An order of a fried fish sandwich and onion rings arrived quickly. The fish was nicely cooked – hot and crispy outside, moist inside – and the dish cost just $11.

At the other end of the spectrum is the Woodlands Club, a private golf club in Falmouth where membership costs $5,000, plus about $5,000 in annual dues. Here, the menus change every three weeks and the summer kitchen staff of 21, under the direction of executive chef Stephanie Brown, produces stunning food. The club may serve as many as 400 meals in a busy day, not including special events.

A typical dinner from Brown’s latest menu, served recently in the lounge where the TVs were tuned to sports, started with a dozen fried Damariscotta oysters with yellow Bloody Mary mignonette. Next came a simple but dazzling heirloom tomato salad, served with warm pistachio-crusted goat cheese, fresh basil and white balsamic syrup. A $25 entree of Baked Halibut with Cucumber Watermelon Salsa, Summer Green Beans & Roasted Corn Kernels was immensely satisfying and healthful, too.

“Food is a very important part of the environment here, from the hot dog all the way up to the tenderloin,” Brown said.

She sees her role as keeping the membership happy. Not long ago, a golfer requested that she make a “dork burger” – a burger made from duck and pork. Brown not only created one, it became one of the club’s most popular items.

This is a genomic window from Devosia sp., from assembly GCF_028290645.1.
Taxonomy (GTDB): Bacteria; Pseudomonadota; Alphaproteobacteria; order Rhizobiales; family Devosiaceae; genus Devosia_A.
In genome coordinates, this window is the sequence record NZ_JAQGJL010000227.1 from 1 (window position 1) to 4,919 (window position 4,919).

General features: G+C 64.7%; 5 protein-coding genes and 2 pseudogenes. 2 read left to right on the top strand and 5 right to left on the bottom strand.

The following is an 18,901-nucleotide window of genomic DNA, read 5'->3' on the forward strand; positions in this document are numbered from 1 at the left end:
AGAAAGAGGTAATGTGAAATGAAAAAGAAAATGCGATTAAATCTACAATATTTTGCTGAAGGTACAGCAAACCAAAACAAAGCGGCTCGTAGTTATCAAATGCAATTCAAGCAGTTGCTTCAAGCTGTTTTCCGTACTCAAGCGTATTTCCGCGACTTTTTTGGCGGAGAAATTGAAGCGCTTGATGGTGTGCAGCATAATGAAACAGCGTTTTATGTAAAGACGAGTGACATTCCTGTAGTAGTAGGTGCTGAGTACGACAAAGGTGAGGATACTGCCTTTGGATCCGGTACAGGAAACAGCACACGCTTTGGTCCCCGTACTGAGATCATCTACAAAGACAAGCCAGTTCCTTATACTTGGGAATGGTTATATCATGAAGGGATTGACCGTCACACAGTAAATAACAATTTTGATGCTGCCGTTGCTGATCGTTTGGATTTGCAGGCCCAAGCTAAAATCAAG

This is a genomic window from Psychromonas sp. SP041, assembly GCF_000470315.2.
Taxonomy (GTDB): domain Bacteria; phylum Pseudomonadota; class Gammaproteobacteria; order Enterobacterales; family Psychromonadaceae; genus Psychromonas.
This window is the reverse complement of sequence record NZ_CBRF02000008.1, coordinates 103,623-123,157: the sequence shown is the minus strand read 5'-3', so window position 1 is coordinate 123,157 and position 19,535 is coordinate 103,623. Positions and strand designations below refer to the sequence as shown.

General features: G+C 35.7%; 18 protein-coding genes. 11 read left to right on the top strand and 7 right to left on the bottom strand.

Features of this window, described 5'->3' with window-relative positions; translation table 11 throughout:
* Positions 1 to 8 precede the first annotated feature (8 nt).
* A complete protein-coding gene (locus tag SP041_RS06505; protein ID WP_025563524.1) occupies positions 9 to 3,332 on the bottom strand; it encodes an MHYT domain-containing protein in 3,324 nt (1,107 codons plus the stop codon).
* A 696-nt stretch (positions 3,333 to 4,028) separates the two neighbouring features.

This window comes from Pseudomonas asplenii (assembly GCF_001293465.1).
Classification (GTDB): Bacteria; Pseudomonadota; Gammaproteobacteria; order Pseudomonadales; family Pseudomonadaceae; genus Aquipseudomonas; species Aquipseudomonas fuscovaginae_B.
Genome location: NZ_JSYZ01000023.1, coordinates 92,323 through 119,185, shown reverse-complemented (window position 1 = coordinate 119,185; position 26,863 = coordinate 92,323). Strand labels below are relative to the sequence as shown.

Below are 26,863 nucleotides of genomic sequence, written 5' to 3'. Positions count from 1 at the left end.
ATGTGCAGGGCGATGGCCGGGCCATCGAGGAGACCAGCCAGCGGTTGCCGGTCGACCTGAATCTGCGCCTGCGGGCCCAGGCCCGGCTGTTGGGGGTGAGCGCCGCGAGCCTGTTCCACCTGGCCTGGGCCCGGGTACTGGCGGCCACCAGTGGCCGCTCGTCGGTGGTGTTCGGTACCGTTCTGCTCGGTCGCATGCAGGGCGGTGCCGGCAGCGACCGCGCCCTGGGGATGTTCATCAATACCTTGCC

Keeping members happy is what it boils down to, Reid said, a task that has become more challenging as life and work styles change and club memberships become multi-generational.


“It’s no longer just a place where Dad goes to play golf,” she said. “Dad is looking for a place where his whole family can enjoy the club.”


Reid runs a daylong food and beverage training “boot camp” open to golf clubs nationwide to help club employees understand shifting member expectations and how to handle generational differences from a food service perspective.

Ray Stuchbury, executive chef at the Portland Country Club, a private club known for its excellent food, said members seem to want more eating options now than they did 20 years ago. Members who bring in guests for a round of golf tend to sit down and eat at a table, he said, while two buddies playing together will grab a hot dog or sandwich and get back out on the course. “It seems like we have more than one membership. There’s five or six,” he said. “There’s families, older people who don’t want change, younger people who want change every time they walk in.”